Donated Android Tablets - Volunteer Project for shut-in Seniors - needs technical advice

I received a pile of tablets donated from my city to the seniors in covid lock down in a vulnerable building, to encourage them to communicate digitally. This requires tutoring them, as well as setting up the devices for them. None of the devices run the current version of Android, and so there are problems with plugins working. Youtube videos have given me a lot of ideas, but I can’t find answers to some specific questions I have.

Any coaching is appreciated. Some of my questions are:

  1. Will a beautiful Samsung Tablet 10" running Jellybean, 4.1, be upgrade-able to current versions of android, or does hardware restrict the versions that will run?

  2. How high can a Samsung 8" tablet, running Android 7 or 8 be upgraded to?

  3. Same questions about Alcatel Tablet A30’s? I have eight of those.

  4. Is it possible to upgrade an iPad pro a few versions? Or is that locked down?

Let’s start there. What method do you recommend? There are a few out there.

Do you know which tablet you have in point number 1? I have a Samung Galaxy Tab 2 that I was able to put SlimRom on. There’s also the LineageOS project for that device.

SlimROM makes the device usable, but it’s still pretty slow to respond. However, it does stream Netflix and Hulu from there, so I’m guessing it could do YouTube (or the NewPipe app!) or messaging apps like Jitsi or Telegram or WhatsApp.

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I’m running Lineage OS on a newer Pixel C. I really like it, and I have had pretty good luck side loading what ever APKs I need for the apps if they aren’t in F-Droid. Just be careful of finding a trustful source if you need to do that. If you can find images for those models, it may be something to look into over standard google or stock images. Maybe be a little vigilant currently, as it seems attackers have penetrated the Lineage Data Centers via Salt Bug.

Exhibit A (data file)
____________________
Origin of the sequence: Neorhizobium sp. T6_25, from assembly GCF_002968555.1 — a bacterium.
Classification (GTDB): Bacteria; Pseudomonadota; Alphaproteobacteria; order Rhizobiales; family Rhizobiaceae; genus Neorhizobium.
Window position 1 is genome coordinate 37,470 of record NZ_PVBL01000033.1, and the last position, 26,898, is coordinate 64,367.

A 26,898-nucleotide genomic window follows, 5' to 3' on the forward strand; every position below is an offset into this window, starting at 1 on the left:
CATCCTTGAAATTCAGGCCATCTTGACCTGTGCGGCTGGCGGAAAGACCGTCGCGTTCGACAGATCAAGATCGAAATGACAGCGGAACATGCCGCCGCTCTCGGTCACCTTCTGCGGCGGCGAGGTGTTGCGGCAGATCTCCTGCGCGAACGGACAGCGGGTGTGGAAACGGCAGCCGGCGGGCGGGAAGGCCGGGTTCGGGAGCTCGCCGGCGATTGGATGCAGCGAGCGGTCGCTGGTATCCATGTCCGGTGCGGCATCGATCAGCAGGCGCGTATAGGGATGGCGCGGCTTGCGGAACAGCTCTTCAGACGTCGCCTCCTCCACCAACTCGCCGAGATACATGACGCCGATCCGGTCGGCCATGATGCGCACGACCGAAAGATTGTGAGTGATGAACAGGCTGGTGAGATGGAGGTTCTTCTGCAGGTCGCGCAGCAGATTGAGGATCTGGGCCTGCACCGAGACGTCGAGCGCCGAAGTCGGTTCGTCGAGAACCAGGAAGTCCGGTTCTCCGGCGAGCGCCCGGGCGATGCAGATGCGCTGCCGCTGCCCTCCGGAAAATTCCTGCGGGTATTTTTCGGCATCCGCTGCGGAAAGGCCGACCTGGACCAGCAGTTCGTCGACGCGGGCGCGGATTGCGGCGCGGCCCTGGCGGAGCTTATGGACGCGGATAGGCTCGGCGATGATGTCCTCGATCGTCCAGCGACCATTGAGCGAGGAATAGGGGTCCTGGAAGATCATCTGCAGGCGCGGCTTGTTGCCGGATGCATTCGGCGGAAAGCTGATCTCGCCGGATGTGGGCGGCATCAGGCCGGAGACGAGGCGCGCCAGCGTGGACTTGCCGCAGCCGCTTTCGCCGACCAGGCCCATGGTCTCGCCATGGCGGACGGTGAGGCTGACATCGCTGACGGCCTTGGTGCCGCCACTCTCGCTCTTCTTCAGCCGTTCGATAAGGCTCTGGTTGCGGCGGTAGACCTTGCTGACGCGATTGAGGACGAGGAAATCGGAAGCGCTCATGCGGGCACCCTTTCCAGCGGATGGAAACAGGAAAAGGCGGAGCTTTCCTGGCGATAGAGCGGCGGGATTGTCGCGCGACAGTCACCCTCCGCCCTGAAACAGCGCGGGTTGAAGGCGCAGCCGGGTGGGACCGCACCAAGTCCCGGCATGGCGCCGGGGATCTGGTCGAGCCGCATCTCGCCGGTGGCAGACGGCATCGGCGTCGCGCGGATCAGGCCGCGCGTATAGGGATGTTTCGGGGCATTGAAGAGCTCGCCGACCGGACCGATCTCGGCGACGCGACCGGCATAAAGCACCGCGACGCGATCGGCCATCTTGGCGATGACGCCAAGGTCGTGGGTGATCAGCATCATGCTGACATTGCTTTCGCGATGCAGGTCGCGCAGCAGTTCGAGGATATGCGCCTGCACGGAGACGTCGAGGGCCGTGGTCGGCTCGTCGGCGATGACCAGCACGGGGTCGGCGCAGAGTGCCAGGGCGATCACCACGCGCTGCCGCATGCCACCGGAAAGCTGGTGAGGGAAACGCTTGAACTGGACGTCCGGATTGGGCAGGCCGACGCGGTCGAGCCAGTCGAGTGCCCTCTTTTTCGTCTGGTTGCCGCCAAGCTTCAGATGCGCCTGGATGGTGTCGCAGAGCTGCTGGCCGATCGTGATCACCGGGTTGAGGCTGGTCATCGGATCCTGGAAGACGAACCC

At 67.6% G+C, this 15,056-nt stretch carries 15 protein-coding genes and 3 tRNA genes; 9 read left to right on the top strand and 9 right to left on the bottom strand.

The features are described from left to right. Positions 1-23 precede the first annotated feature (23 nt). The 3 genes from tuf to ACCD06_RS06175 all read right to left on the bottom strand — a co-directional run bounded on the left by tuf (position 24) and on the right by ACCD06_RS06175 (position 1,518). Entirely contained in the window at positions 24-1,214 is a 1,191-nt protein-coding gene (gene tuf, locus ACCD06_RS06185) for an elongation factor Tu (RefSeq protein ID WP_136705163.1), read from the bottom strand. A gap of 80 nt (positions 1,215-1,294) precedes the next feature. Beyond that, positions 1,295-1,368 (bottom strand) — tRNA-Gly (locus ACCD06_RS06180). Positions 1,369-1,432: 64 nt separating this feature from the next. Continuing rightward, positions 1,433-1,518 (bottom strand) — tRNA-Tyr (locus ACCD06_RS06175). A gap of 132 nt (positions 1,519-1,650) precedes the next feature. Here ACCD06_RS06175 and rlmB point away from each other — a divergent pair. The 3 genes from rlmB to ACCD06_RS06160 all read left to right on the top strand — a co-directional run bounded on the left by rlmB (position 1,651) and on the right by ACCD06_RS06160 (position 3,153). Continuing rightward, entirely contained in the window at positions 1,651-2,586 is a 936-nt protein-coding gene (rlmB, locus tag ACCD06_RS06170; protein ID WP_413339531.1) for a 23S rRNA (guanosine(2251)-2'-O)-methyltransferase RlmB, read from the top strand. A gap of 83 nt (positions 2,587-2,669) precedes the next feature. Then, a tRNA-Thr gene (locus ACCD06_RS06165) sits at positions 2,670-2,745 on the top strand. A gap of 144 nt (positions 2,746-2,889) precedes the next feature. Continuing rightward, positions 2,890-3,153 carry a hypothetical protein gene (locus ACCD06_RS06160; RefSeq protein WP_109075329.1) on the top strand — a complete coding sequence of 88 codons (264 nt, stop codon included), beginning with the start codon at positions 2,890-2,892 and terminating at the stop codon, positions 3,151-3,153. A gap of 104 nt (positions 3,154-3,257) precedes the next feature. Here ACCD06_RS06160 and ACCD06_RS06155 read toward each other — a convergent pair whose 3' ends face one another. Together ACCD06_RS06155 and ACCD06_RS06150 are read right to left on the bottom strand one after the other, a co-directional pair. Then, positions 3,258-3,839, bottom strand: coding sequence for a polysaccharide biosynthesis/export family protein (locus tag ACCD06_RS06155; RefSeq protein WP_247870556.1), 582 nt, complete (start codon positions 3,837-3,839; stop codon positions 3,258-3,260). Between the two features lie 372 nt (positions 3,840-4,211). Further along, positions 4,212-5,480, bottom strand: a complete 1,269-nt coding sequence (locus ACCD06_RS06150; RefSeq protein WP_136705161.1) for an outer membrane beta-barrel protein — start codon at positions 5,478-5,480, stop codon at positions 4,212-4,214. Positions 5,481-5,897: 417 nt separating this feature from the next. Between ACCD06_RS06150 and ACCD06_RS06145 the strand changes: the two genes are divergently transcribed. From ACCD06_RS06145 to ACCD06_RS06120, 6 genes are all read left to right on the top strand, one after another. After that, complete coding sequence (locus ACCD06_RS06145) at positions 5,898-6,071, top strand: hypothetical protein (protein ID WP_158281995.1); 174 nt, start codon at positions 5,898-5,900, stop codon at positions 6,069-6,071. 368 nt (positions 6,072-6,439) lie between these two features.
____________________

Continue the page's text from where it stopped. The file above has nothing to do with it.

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Thanks kindly for the clues.

Thanks kindly for the warning.

Were you able to get some of these working and in use?

Not only were the Android versions old, but so were the batteries.
I got about half of them going, then lost interest, and insisted that they donate usable ones, with brand new batteries in them. It was hard enough to get people to learn how to push the on buttons. Time consuming tutoring. In the end, I opted to volunteer as a tutor, and get my head out of the technology, because I couldn’t think of any reason to struggle with that. I have so much good stuff that works. I turned off the geekiness, to get back on track. :wink:


Hello @Lulu. I recently helped a shut-in senior myself. She had a newer donated iPhone and an iPad. The iPad was way out of date: only iOS 9, and no further OS updates possible! The iPhone was able to update right up to the latest (current) iOS 13.

There were all sorts of rigamaroles to go through just to update the phone, and install Signal and (regrettably) Zoom. We had to enter the iTunes password like 10 times. For all the dozens and dozens of annoying hoops that Apple made us jump through, I thought to myself, “this is not any simpler, nor easier than if this were just a Linux desktop”!